The 3 year period commences in the year that the contributions cap is exceeded. The benefit of the rule is to allow the annual non-concessional cap to be exceeded in any one or two-year period without suffering a tax penalty, as long as the 3-year aggregated limit is not exceeded.
Contributions in excess of the contributions cap automatically attract tax equivalent to the top marginal tax rate plus medicare levy, although withdrawal rules can be applied.
Bring forward rule basic conditions
- applies to non-concessional contributions – that is contributions for which a tax deduction is not claimed
- age of member must be under 65 at any time in the first financial year (i.e.the year the 3-year rule is triggered)
- a member aged 65 years or more in the 2nd and 3rd years can continue (but not trigger) contributions under the 3-year ceiling, but only subject to the work test requirements and the relevant later years’ non-concessional limit.
The work test for ages 65 to 74 years old require the member to be gainfully employed; i.e. paid work for at least 40 hours during a consecutive 30-day period in each financial year for which the super contributions are made.
Bring-forward rule – tips and traps
Errors can easily be made, especially when trying to maximise super contribution tax concessions. There are adverse tax consequences for excess contributions.
The following are a few points to watch:
Bring-forward calculation is based on the trigger year
The 3 year limit is calculated from 3 times the annual limit in the year that the bring-forward rule is triggered. A higher limit in a later year (e.g. 2014-15 $180,000 increased from $150,000 in 2013-14) does not apply if the bring-forward rule was already triggered in the earlier year, because it’s the first-year limit which is used in the 3-year calculation. If triggered in 2013-14, the 3-year limit is $450,000. If triggered in 2014-15 or 2015-16 (i.e. a contribution exceeding $180,000) then the three year limit would be $540,000.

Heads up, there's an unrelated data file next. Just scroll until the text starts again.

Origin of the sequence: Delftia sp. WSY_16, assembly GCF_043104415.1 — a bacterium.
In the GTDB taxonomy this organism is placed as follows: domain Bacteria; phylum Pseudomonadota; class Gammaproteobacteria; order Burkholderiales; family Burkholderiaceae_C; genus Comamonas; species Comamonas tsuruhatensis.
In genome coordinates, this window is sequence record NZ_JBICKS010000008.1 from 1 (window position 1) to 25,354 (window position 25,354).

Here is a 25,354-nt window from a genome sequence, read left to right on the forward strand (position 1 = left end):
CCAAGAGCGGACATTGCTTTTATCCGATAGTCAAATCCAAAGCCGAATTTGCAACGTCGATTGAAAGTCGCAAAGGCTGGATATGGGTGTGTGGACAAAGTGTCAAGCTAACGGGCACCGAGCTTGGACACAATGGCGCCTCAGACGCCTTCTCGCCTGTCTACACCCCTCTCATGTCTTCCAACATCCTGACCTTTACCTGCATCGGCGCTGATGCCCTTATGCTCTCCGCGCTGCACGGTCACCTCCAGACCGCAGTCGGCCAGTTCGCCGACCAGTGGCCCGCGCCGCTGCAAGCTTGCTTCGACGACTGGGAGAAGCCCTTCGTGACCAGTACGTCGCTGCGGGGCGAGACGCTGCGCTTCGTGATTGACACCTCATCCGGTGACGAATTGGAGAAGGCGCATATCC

Check arithmetic carefully
The annual limit rules are strict – simply exceeding the limit by one dollar (e.g. a non-concessional contribution of $150,001 in 2013-14 or $180,001 in 2014-15 or 2015-16) can cause the annual limit to exceeded, and the 3 year rule to be triggered or exceeded if in a later year.
Check the timing of contributions carefully
Missing a target deadline, for example a year-end date, can have the effect of shifting the record of contributions from one financial period to another, with significantly altered tax consequences.
If coming up to a year-end, ideally leave plenty of time for payments to move through office and bank clearing processes.
Tell your advisers everything
If you engage professional advisers to help maximise advantages under the super concessions (recommended in this complex area), make sure they have all information and relevant personal data. One crucial omission could easily result in erroneous advice.
Aside from a full financial planning profile, relevant superannuation information includes the financial statements of your super fund(s), earnings and past contributions and drawings and their sources, dates and compliance history.
Check all contributions, concessional and non-concessional
Inadvertently triggering the 3-year rule can occur if all contributions to all super funds are not taken into account when calculating contributions. In particular, the Tax Office advise that:
- any concessional contributions over the cap in a year are counted in the non-concessional cap for that year.
- life insurance premiums and fund fees can count as contributions
- a withdrawal and re-contribution can result in an excess when the latter is counted in the cap limit, even if the original withdrawal amount was sourced from contributions made under the cap
Bring-forward applies for 3 years
Once the 3 year rule is triggered, the contributions cap applies for the 3 year period (whether used or not) and cannot be triggered again until after the 3 year period.
This page was last modified on 8 Sept 2017